While social media make it easy to connect with and access information from anyone, they also facilitate basic influence and unfriending mechanisms that may lead to segregated and polarized clusters known as "echo chambers." Here we study the conditions in which such echo chambers emerge by introducing a simple model of information sharing in online social networks with the two ingredients of influence and unfriending. Users can change both their opinions and social connections based on the information to which they are exposed through sharing. The model dynamics show that even with minimal amounts of influence and unfriending, the social network rapidly devolves into segregated, homogeneous communities. These predictions are consistent with empirical data from Twitter. Although our findings suggest that echo chambers are somewhat inevitable given the mechanisms at play in online social media, they also provide insights into possible mitigation strategies.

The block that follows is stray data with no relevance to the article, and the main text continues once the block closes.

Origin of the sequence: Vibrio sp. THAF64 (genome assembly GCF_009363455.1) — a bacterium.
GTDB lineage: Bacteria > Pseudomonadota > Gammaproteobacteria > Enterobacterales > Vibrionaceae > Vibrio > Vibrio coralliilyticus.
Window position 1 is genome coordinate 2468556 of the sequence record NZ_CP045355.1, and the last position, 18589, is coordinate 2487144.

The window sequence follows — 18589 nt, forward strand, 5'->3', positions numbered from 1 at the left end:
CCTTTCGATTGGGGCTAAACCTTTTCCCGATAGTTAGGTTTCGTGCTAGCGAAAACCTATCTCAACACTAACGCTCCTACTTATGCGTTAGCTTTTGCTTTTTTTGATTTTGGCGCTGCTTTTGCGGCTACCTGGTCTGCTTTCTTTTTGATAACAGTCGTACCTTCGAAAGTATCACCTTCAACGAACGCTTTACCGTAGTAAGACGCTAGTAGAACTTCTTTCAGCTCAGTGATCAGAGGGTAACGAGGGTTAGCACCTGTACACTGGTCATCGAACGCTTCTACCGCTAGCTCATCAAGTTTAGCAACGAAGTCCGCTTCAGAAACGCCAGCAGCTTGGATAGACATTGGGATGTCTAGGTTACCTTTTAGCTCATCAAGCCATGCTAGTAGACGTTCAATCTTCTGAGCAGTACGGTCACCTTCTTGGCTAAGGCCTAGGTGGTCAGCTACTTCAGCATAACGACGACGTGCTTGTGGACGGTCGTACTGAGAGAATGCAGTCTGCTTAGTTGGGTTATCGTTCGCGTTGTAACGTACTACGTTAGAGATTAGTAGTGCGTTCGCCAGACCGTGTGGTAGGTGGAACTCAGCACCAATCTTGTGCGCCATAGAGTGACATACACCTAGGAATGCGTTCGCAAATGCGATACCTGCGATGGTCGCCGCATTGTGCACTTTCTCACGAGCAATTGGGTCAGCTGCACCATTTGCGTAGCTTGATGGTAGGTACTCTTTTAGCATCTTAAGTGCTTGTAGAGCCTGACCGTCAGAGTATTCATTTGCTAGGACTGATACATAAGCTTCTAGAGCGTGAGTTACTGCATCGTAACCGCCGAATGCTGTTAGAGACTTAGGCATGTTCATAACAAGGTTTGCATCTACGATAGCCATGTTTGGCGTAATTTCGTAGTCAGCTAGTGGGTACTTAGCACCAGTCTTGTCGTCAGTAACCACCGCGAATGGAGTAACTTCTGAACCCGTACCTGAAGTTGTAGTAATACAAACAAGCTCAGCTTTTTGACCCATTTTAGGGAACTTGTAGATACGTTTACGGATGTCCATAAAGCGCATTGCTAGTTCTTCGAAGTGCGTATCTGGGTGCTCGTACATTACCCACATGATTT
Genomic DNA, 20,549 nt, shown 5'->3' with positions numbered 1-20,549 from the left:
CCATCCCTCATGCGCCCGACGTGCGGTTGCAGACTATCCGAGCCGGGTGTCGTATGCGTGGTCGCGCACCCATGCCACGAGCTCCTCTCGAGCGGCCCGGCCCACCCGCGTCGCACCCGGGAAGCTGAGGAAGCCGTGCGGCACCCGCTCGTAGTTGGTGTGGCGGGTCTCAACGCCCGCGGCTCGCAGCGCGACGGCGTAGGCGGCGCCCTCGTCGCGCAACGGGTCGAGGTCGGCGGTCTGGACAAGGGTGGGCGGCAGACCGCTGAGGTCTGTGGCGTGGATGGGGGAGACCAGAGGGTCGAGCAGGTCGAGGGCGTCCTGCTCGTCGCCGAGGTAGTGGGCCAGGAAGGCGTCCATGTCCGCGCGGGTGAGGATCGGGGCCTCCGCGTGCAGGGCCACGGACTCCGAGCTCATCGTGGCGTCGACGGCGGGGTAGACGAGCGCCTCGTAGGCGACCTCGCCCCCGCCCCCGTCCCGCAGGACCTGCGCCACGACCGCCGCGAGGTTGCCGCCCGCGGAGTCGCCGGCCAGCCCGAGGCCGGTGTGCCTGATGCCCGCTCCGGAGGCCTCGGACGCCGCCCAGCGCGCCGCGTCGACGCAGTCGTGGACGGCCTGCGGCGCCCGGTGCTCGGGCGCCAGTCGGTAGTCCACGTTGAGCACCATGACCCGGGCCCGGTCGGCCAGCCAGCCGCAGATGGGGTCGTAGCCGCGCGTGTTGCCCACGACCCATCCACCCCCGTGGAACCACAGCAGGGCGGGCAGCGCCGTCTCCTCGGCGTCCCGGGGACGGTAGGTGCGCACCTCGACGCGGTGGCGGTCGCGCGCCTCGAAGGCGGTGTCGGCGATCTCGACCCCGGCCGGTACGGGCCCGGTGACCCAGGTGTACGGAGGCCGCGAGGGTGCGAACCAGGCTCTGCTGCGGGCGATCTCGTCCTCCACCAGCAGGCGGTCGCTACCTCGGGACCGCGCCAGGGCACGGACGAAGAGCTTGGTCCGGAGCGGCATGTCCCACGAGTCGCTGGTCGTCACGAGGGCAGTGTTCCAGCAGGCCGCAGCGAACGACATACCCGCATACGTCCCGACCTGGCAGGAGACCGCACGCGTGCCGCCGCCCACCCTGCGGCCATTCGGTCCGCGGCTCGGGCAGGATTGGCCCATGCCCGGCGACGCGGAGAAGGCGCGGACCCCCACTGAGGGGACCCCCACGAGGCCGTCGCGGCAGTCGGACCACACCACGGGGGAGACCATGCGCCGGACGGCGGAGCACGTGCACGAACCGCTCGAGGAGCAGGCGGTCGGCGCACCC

- Pub Date:
- May 2019
- Computer Science - Computers and Society;
- Computer Science - Social and Information Networks;
- Physics - Physics and Society
- 28 pages, 11 figures. Forthcoming in Journal of Computational Social Science